Surfer Blood and Team Spirit at Larimer Lounge, 10-16-13 (photos, review)By Laina Roberts | October 17th, 2013 | No Comments »
There is something refreshing about a real rock show complete with sweaty 20-something musicians who want to be nowhere else than slaying their instruments forever. Complete with hoping into the audience, broken strings, PBR and the crowd dancing on stage, Team Spirit and Surfer Blood performed an unpretentious set of ’90s throwback and rock music at Larimer Lounge on Wednesday.
Team Spirit provided all of their five songs from their self-titled EP with a playful yet refined sound. While the band only has a handful of recorded tracks, they bring the energy of an entire set during their brief time on stage. Throughout their self-proclaimed “power-pop” set, frontman Ayad Al Adhamy launched into the crowd. While shenanigans ensued, they kept their heavy hitting drums and guitar riffs on point.
Surfer Blood took the stage early, kicking off their hour-plus set with a melodic surf-rock tune “Neighbor Riffs,” which was heavy with instrumentals and catchy riffs and completely absent of lyrics.
Guitarist Thomas Fekete validates Surfer Blood’s reputation as a great guitar band, while drummer TJ Schwartz and bassist Tyler Schwarz kept the music tight and under control. Frontman JP Pitts brought more variation to his vocal range than expected, given his comfortable range on record. He kept his vocals crisp and clean until the carefully placed (and welcomed) guttural screams.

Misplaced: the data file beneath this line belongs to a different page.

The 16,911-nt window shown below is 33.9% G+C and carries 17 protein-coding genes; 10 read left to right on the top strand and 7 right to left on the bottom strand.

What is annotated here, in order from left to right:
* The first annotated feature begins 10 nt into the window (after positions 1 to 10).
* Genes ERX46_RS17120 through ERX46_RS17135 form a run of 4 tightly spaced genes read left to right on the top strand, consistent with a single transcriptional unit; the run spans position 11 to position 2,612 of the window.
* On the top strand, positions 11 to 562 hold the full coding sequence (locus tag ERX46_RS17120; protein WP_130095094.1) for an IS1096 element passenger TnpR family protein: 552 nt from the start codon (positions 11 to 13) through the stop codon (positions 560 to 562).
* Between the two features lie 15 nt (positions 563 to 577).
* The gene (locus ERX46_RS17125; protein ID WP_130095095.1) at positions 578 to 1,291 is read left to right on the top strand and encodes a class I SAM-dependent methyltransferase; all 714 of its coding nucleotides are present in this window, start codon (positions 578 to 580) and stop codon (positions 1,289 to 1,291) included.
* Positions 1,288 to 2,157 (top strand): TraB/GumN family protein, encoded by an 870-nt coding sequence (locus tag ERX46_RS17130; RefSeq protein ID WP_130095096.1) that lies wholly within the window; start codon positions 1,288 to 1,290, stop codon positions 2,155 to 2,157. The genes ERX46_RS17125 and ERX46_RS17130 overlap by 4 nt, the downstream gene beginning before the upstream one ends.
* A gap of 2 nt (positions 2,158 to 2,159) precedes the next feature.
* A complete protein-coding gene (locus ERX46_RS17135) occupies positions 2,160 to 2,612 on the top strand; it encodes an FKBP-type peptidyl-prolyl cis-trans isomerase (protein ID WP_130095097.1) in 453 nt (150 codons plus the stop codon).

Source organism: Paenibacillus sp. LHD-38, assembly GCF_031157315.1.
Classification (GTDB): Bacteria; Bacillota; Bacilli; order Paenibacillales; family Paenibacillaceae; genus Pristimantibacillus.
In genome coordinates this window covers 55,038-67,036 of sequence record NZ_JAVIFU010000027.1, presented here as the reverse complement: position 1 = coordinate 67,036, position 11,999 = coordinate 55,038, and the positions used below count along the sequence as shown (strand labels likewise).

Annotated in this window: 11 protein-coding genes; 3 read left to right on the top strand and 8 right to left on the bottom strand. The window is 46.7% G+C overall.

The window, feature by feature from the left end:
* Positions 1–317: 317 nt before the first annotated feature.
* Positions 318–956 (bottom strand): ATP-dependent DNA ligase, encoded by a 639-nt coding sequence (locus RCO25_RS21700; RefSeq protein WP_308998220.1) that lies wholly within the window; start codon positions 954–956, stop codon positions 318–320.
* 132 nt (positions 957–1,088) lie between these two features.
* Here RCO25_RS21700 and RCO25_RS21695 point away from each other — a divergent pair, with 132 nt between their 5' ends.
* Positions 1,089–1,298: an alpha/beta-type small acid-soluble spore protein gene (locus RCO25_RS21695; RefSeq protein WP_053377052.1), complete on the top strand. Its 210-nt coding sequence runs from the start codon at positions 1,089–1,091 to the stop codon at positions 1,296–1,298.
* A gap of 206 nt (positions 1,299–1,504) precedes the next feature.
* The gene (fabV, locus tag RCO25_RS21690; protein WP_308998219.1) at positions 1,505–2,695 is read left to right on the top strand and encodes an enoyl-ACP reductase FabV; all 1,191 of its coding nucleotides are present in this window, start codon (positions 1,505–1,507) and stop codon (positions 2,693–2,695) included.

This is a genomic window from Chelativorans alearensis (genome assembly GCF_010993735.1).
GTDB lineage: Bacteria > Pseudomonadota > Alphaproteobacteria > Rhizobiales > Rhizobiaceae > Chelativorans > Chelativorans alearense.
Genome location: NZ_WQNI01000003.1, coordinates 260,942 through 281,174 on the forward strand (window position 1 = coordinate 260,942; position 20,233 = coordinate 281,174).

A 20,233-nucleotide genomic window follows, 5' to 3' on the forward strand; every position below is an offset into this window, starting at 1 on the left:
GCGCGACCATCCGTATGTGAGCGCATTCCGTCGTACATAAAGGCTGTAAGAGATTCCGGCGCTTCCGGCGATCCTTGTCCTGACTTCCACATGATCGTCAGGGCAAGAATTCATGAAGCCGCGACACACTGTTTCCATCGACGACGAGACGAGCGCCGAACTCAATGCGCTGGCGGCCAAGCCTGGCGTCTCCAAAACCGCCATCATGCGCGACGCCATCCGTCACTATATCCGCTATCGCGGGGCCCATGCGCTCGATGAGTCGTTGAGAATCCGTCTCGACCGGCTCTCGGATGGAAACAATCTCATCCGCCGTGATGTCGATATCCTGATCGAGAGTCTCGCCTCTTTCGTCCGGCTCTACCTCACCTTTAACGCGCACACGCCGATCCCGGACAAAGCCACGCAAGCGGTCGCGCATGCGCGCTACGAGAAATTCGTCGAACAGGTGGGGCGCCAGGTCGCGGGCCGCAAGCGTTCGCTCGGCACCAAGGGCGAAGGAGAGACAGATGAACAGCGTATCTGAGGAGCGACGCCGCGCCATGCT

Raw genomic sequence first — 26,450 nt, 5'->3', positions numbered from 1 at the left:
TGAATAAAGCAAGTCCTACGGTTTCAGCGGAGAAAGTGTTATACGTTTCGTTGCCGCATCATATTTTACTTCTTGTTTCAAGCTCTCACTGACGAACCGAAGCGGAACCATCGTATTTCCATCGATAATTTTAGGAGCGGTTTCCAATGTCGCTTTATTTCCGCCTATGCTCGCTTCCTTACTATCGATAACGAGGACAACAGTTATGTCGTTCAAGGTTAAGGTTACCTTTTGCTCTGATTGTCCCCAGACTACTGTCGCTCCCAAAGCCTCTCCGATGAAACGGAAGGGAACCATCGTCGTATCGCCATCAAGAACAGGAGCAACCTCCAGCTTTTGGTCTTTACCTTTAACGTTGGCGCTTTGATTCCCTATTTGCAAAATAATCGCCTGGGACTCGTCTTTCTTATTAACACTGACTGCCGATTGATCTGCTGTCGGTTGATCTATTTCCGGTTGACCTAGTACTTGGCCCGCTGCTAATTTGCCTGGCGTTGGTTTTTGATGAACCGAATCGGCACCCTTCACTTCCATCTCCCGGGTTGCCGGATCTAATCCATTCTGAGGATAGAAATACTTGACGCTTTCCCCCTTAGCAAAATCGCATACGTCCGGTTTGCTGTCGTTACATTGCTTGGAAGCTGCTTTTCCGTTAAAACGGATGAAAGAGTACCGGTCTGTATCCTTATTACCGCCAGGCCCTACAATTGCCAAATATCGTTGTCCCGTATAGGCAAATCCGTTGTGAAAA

On its sophomore album “Pythons,” Surfer Blood collaborated with renowned producer Gil Norton, who constructed the early alternative rock and post-punk albums with the Pixies and Foo Fighters. The Denver show brought out Surfer Blood’s more refined and mature side, showcasing its ability to mix garage rock sensibilities with a whole lot of reverb to achieve a ’90s dream pop and surf rock love child.
The band’s sound is a less polished and brighter take on Interpol’s pulsing bass lines and low-growling lyrics. Some songs felt a little monotonous with the same general progression leading each song, but Surfer Blood did its best to vary tempo and volume to keep the audience’s attention.
After a very short intermission for a broken string, Pitts apologized no less than 12 times and then journeyed back to the music. The climax of the show arrived halfway through the set with the reggae-induced rocker “Take It Easy,” where Pitts awkwardly jumped into the crowd with his guitar and mike in tow to dance among the people. Pitts brought up six people from the crowd for “Demon Dance,” and announced “the rest of you can come up on stage after the second verse.”
The set included a mix of songs from the band’s 2009 debut “Astro Coast” as well as the latest album “Pythons,” which dropped in June of this year. To the delight of the too-cool-to-dance crowd, Surfer Blood ladled in a number of brand new tracks with the highlight of its second to last song “Swim.”
After relentless requests from the crowd, Surfer Blood ended the show with “Drinking Problem.” Slower and more sultry than the rest of the set, “Drinking Problem” built into the more energetic three-song encore of “Prom Song,” “Catholic Pagans” and “Anchorage.”
John Leyba is a Denver Post photojournalist and regular contributor to Reverb.